Tag Archives: Eating disorders

Delicious and Deadly: Cycles of Self-Defeat and God’s Solution

Compassionate Love Blog: Displaying compassion for those who fight mental illness, addiction, and abuse  (c)2018  Nancy Virden, Always the Fight Ministries

After searching the store for turkey roast, my son, who was with me,  finally found one.  Yesterday, I threw it, various vegetables, and some cream of chicken into my crock pot.  Almost everything but the soup was frozen. 

On the low setting, I allowed it all to cook for 10 hours. This is a no-brainer. Dozens of times I have cooked frozen ingredients on low for long periods, both in the crock pot and in the oven.   It always works, and everything is tender. 

No one in 37 years of home cooking has become sick on my food. (That is not to say my boys did not hate spinach when they were little!) However, after chilling the turkey stew in the refrigerator for 2 hours, I ate a bowlful and was sorry very quickly.

I have no idea what, if anything, I did wrong. Possibly the ingredients were already bad, and in their frozen state I could not tell. This one thing I do know – it was delicious and deadly.  (I am ok, by the way.)

Pacifiers are delicious

This stew is not the only time something delicious has been deadly in my life.  By “delicious” I am describing temptations of any kind.  In our humanness, we feel needs and wants. From a distance the solutions we choose appear delightful. 

For example, some of us live with a giant hole in our psyche left there by neglect, abandonment, rejection, abuse, or any type of lack of nurture.  That is hard, and learning to deal with it can lead to many tempting forms of relief. 

You know what they are – substances, food, sex, workaholism, co-dependencies … the list is endless. Chosen pacifiers that we come to believe we must have to survive, unfortunately are many times delicious, and emotionally, spiritually, and even physically deadly. 

Letting go of the temporary for the permanent

I am not going to sidestep what is of the essence with this issue. We are, (I too many, many times) trying to lean on toppling fences.  Because we see them and understand their power of relief, we assume they can hold us up.  Then comes the day that they do not.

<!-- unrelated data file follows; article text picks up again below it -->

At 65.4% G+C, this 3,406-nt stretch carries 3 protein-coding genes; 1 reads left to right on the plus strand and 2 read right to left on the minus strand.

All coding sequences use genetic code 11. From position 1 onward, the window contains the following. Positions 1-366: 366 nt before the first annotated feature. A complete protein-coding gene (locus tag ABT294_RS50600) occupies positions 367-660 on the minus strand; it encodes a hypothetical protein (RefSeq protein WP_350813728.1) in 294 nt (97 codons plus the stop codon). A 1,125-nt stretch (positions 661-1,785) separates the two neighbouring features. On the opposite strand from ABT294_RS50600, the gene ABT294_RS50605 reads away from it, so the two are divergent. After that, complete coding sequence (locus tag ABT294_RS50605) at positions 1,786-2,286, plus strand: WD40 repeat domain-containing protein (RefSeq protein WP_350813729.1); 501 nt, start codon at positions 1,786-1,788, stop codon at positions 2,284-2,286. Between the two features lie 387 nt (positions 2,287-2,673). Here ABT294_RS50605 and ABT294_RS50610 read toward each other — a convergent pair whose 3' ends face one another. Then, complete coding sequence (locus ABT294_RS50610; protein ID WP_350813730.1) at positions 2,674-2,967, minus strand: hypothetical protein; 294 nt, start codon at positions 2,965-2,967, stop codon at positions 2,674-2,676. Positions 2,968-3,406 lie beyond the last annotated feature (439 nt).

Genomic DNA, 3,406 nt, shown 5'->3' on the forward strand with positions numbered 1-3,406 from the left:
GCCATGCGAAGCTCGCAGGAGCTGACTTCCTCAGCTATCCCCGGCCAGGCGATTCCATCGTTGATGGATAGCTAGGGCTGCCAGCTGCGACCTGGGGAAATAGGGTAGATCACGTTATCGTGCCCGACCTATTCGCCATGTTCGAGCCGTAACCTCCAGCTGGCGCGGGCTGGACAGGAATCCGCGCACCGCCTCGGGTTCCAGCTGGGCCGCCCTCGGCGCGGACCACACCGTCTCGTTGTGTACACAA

This week, I had to let one such pacifier go.  It was interfering with my ability (oh let’s be honest – my willingness) to trust Jesus in all situations. This dependency has served as a false god,  idol worship if you will.  It seemed easier and more substantial to run to it than to lean on the solid fence of God’s unchanging good (holy, love) nature. 

I feel freer, less burdened.

The good question to ask is, what have any of us gained by returning to those wobbly fences? The answer is pain, exhaustion, confusion, sorrow, and threats of death  because fake gods, or temporary pacifiers, will let us down.  Yuck.  Still, like a yo-yo I kept spinning back to this specific “solution”  as if the result would be different after a while. Insane. 

It makes much more sense to rely on God’s unfailing love, and the eternal salvation offered through faith in Jesus. This week, my emotions, mentality, and even physicality are taking on the challenge of letting go. It is rough, but I am full of praise for the loving arms of Jesus who has never let me fall without lifting me in his compassionate love and meeting every need. 

Today’s Helpful Word

Jeremiah 4 :1,2

 “… says the Lord, if you wanted to return to me, you could. You could throw away your detestable idols  and stray away no more. Then when you swear by my name, saying,  ‘As surely as the Lord lives,’ you could do so  with truth, justice, and righteousness. Then you would be a blessing …”

***** COMMENTS ALWAYS WELCOME

NOTE:  I am not a doctor or mental health professional. I speak only from personal experiences with and observations of mental and behavioral health challenges.  In no way is this website intended to substitute for professional mental or behavioral health care.

If you are struggling emotionally today or feeling suicidal, or concerned about someone who is, in the U.S. call the National Suicide Prevention Lifeline 1-800-273-TALK (8255), or for a list of international suicide hotlines, go here

If you are suicidal with a plan, immediately call 911 in the U.S.  (for international emergency numbers, go here ), or go to your nearest emergency room. Do not be alone. Hope and help are yours.

*pics by ALEXBRUDA of rgbstock.com

 

 

This is Your Brain On Drugs. Any Questions?